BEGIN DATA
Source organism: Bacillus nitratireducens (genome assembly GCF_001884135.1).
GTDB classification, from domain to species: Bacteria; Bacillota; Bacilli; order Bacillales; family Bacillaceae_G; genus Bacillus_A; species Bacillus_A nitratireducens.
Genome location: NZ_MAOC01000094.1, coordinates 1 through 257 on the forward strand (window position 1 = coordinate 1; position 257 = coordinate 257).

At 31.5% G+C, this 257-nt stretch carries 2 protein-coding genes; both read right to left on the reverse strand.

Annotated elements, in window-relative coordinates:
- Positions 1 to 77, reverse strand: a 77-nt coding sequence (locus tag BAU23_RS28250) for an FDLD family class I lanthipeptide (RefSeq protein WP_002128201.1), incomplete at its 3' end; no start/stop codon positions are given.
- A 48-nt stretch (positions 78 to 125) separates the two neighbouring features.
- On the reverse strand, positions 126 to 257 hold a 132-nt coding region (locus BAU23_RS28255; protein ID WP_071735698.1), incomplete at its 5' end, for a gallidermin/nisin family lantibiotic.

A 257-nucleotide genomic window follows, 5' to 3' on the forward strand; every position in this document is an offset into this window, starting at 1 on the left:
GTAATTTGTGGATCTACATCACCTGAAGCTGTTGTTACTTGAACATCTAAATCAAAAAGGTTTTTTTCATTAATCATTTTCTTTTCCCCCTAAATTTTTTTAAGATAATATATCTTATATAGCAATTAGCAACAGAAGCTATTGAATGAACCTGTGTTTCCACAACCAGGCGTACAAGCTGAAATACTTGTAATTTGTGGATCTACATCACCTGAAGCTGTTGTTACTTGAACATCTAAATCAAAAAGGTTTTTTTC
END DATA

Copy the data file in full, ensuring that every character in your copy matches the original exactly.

Source organism: Bacillus nitratireducens (genome assembly GCF_001884135.1).
GTDB classification, from domain to species: Bacteria; Bacillota; Bacilli; order Bacillales; family Bacillaceae_G; genus Bacillus_A; species Bacillus_A nitratireducens.
Genome location: NZ_MAOC01000094.1, coordinates 1 through 257 on the forward strand (window position 1 = coordinate 1; position 257 = coordinate 257).

At 31.5% G+C, this 257-nt stretch carries 2 protein-coding genes; both read right to left on the reverse strand.

Annotated elements, in window-relative coordinates:
- Positions 1 to 77, reverse strand: a 77-nt coding sequence (locus tag BAU23_RS28250) for an FDLD family class I lanthipeptide (RefSeq protein WP_002128201.1), incomplete at its 3' end; no start/stop codon positions are given.
- A 48-nt stretch (positions 78 to 125) separates the two neighbouring features.
- On the reverse strand, positions 126 to 257 hold a 132-nt coding region (locus BAU23_RS28255; protein ID WP_071735698.1), incomplete at its 5' end, for a gallidermin/nisin family lantibiotic.

A 257-nucleotide genomic window follows, 5' to 3' on the forward strand; every position in this document is an offset into this window, starting at 1 on the left:
GTAATTTGTGGATCTACATCACCTGAAGCTGTTGTTACTTGAACATCTAAATCAAAAAGGTTTTTTTCATTAATCATTTTCTTTTCCCCCTAAATTTTTTTAAGATAATATATCTTATATAGCAATTAGCAACAGAAGCTATTGAATGAACCTGTGTTTCCACAACCAGGCGTACAAGCTGAAATACTTGTAATTTGTGGATCTACATCACCTGAAGCTGTTGTTACTTGAACATCTAAATCAAAAAGGTTTTTTTC